Mr. McCall's office did not return calls seeking comment.
State treasurers pleased
State treasurers also are pleased the SEC has shelved the pay-to-play proposal. "The feeling of most treasurers is that those who happen to be holding a position should not be singled out, and if Congress wants to adopt comprehensive campaign finance reform, that's fine," said James H. Douglas, treasurer for the state of Vermont and the current chairman of the National Association of State Treasurers. Moreover, Mr. Douglas said states are free to regulate business dealings by contributors to public officials.
Mr. Douglas is a trustee of the Vermont State Employees' Retirement System, the Vermont Teachers' Retirement System and the Vermont Municipal Employees Retirement System, which have a total of nearly $2.4 billion in assets. He noted that both Vermont and Connecticut, for example, prohibit business dealings with the state treasurer's office for two years by individuals who have made any political contributions to those officials.
In a meeting with SEC commissioners last June, three treasurers - Jim Hill of Oregon, then president of the National Association of State Treasurers, Dan Ebersole of Georgia and Georgie Thomas of New Hampshire - expressed concern about the proposed regulation. In a November 1999 letter commenting on the proposal, Mr. Hill, representing the treasurers' association, urged the SEC to withdraw the proposed regulation, noting state treasurers already are subject to state laws governing political contributions and disclosures.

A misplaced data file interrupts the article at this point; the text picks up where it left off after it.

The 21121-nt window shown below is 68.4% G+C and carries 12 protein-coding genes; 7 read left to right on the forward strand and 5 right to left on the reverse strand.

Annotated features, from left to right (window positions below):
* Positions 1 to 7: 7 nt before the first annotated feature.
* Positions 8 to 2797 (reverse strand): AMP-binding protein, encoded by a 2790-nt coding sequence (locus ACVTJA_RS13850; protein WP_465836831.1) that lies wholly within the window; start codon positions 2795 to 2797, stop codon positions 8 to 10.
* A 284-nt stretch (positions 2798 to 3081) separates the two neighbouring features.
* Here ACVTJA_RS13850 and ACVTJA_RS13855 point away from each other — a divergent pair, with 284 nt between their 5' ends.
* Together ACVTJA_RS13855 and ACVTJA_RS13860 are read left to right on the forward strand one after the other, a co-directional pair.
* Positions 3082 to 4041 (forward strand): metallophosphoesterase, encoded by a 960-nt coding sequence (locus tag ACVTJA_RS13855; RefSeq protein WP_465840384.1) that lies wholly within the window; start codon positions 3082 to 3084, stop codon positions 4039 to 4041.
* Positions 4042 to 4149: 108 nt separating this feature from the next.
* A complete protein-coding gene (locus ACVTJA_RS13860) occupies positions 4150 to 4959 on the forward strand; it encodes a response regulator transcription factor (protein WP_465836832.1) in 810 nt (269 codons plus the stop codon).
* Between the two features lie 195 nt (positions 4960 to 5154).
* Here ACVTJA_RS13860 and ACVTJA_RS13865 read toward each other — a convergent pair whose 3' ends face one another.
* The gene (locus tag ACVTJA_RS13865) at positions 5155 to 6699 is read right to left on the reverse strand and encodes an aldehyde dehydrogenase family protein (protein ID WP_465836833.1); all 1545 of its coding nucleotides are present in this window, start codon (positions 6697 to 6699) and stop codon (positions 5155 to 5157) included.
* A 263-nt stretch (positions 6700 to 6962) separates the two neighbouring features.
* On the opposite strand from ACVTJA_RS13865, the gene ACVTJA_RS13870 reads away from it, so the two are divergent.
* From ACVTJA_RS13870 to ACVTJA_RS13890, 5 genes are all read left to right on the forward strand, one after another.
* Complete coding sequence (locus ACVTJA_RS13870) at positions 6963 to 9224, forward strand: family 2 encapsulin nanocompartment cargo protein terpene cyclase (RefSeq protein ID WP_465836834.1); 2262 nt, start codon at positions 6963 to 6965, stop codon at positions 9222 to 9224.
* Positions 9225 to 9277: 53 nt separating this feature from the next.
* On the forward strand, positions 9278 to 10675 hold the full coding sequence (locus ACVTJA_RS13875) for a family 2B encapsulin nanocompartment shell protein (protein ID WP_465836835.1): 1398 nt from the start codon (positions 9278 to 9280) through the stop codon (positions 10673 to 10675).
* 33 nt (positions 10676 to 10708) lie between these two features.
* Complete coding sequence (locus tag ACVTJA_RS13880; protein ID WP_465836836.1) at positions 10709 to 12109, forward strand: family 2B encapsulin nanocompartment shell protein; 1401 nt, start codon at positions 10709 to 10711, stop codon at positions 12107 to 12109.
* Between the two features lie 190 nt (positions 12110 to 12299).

Representatives of many groups contend the proposal was overkill. The National Association of State Retirement Administrators and the Investment Counsel Association of America, for example, both have ethics guidelines they expect their members to follow.
The NASRA ethics code calls on fiduciaries of public pension plans to carefully review the trust and conflict-of-interests laws applicable to them, "to ensure that the fiduciary's relationships with other parties are not incompatible with the duties of the system."
The Investment Counsel Association of America has a similar code of ethics, which recommends that investment advisers adopt policies and procedures designed to prevent abuses in political contributions that are best suited for their own firm's structure and business relationships.